Jeremiah's Message in the Temple
1 Soon after Jehoiakim became king of Judah, the Lord said:
2Jeremiah, I have a message for everyone who comes from the towns of Judah to worship in my temple. Go to the temple courtyard and speak every word that I tell you. 3Maybe the people will listen this time. And if they stop doing wrong, I will change my mind and not punish them for their sins. 4Tell them that I have said:
You have refused to listen to me and to obey my laws and teachings. 5Again and again I have sent my servants the prophets to preach to you, but you ignored them as well. Now I am warning you that if you don't start obeying me at once, 6 I will destroy this temple, just as I destroyed the town of Shiloh. Then everyone on earth will use the name “Jerusalem” as a curse word.
Jeremiah on Trial
7The priests, the prophets, and everyone else in the temple heard what I said, 8-9and as soon as I finished, they all crowded around me and started shouting, “Why did you preach that the Lord will destroy this temple, just as he destroyed Shiloh? Why did you say that Jerusalem will be empty and lie in ruins? You ought to be put to death for saying such things in the Lord's name!” Then they had me arrested.
10The royal officers heard what had happened, and they came from the palace to the new gate of the temple to be the judges at my trial. 11While they listened, the priests and the prophets said to the crowd, “All of you have heard Jeremiah prophesy that Jerusalem will be destroyed. He deserves the death penalty.”
12-13Then I told the judges and everyone else:
The Lord himself sent me to tell you about the terrible things he will do to you, to Jerusalem, and to the temple. But if you change your ways and start obeying the Lord, he will change his mind.
14You must decide what to do with me. Just do whatever you think is right. 15But if you put me to death, you and everyone else in Jerusalem will be guilty of murdering an innocent man, because everything I preached came from the Lord.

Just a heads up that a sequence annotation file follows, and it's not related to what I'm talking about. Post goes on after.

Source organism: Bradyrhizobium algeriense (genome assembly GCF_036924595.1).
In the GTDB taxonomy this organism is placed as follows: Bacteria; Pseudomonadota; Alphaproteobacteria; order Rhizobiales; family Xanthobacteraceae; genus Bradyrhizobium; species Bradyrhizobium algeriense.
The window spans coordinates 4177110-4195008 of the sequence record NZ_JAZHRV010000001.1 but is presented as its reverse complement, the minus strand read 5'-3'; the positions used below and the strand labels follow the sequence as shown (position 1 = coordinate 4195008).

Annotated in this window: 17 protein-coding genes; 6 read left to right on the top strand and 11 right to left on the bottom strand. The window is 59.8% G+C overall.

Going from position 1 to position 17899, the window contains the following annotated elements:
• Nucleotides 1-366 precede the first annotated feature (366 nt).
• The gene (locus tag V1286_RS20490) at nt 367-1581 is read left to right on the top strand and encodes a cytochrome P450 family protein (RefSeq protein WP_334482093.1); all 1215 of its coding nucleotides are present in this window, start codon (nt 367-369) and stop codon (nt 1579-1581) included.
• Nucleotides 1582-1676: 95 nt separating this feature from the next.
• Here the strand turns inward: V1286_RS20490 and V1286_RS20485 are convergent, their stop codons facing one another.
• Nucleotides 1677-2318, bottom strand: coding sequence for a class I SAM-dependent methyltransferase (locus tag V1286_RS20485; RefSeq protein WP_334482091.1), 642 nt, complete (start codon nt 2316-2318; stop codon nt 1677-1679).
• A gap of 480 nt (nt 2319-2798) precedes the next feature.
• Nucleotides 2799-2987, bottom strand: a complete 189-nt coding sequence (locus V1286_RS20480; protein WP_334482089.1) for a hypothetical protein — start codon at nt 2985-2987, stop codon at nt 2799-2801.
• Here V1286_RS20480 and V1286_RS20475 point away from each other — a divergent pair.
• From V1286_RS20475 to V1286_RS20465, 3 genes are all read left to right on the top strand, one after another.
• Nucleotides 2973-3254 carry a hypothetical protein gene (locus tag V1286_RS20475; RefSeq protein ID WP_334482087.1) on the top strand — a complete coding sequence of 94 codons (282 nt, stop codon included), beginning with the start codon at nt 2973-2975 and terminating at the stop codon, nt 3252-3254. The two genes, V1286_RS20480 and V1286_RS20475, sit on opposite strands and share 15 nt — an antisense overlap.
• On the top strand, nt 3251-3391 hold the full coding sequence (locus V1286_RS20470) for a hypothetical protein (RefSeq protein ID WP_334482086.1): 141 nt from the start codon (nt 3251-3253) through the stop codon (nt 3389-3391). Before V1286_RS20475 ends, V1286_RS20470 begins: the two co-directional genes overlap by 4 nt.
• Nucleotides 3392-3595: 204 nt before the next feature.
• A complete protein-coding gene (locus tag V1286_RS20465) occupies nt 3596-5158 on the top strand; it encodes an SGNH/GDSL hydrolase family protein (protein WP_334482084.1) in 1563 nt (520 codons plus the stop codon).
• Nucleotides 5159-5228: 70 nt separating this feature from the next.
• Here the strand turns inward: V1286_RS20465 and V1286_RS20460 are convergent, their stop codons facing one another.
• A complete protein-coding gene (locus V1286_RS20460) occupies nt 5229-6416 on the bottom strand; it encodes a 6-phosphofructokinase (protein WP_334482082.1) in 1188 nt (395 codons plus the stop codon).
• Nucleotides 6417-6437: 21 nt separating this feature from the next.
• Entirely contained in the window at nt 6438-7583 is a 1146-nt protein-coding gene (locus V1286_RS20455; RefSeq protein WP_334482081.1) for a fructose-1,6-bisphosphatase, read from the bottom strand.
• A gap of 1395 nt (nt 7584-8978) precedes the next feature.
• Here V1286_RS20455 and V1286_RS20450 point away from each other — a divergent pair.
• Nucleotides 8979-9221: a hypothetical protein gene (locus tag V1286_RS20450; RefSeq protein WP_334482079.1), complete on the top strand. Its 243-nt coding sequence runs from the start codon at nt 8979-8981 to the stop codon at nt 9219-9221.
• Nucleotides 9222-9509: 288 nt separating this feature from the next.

16The judges and the other people told the priests and prophets, “Since Jeremiah only told us what the Lord our God had said, we don't think he deserves to die.”
17Then some of the leaders from other towns stepped forward. They told the crowd that 18 years ago when Hezekiah was king of Judah, a prophet named Micah from the town of Moresheth had said:
“I, the Lord All-Powerful, say
Jerusalem will be plowed under
and left in ruins.
Thorns will cover the mountain
where the temple
19Then the leaders continued:
No one put Micah to death for saying that. Instead, King Hezekiah prayed to the Lord with fear and trembling and asked him to have mercy. Then the Lord decided not to destroy Jerusalem, even though he had already said he would.
People of Judah, if Jeremiah is killed, we will bring a terrible disaster on ourselves.
20-24After these leaders finished speaking, an important man named Ahikam son of Shaphan spoke up for me as well. And so, I wasn't handed over to the crowd to be killed.
Uriah the Prophet
While Jehoiakim was still king of Judah, a man named Uriah son of Shemaiah left his hometown of Kiriath-Jearim and came to Jerusalem. Uriah was one of the Lord's prophets, and he was saying the same things about Judah and Jerusalem that I had been saying. And when Jehoiakim and his officials and military officers heard what Uriah said, they tried to arrest him, but he escaped to Egypt. So Jehoiakim sent Elnathan son of Achbor and some other men after Uriah, and they brought him back. Then Jehoiakim had Uriah killed and his body dumped in a common burial pit.
It is one thing to speak the truth and to have people simply reject your message but it is quite another thing to be threatened with death for doing so. Such was the case with Jeremiah who again declares God’s message of warning to his listeners (vv. 4-6). This time, rather than ignoring Jeremiah, the community together with its prophets and priests grab Jeremiah and say that he should die. What offends them is that Jeremiah would dare to speak against their place of worship suggesting it would be like Shiloh, another prominent worship centre that was in ruins.
On the witness stand Jeremiah holds firm and despite being under the threat of death, repeats God’s message: “…change your ways and start obeying God” (v. 13). Incredibly he continues by saying “You must decide what to do with me. Just do whatever you think is right” (v. 14).
Jeremiah had other options; he could have retracted his words or at least tried to tone them down. He could have passionately pleaded for his life or he could have simply given up. He did none of these things and therefore stands as an example to us of courage in the face of confrontation, integrity in the midst of dire circumstances and complete trust in God in the face of death. His response not only challenges us but foreshadows the response of Jesus centuries later.
Lord God of truth and righteousness, in this passage I am reminded again of the courage of Jeremiah. He stands as a great example to me so that when I face opposition, I am always in your hands. Grant me your grace through Jesus Christ our Lord, amen.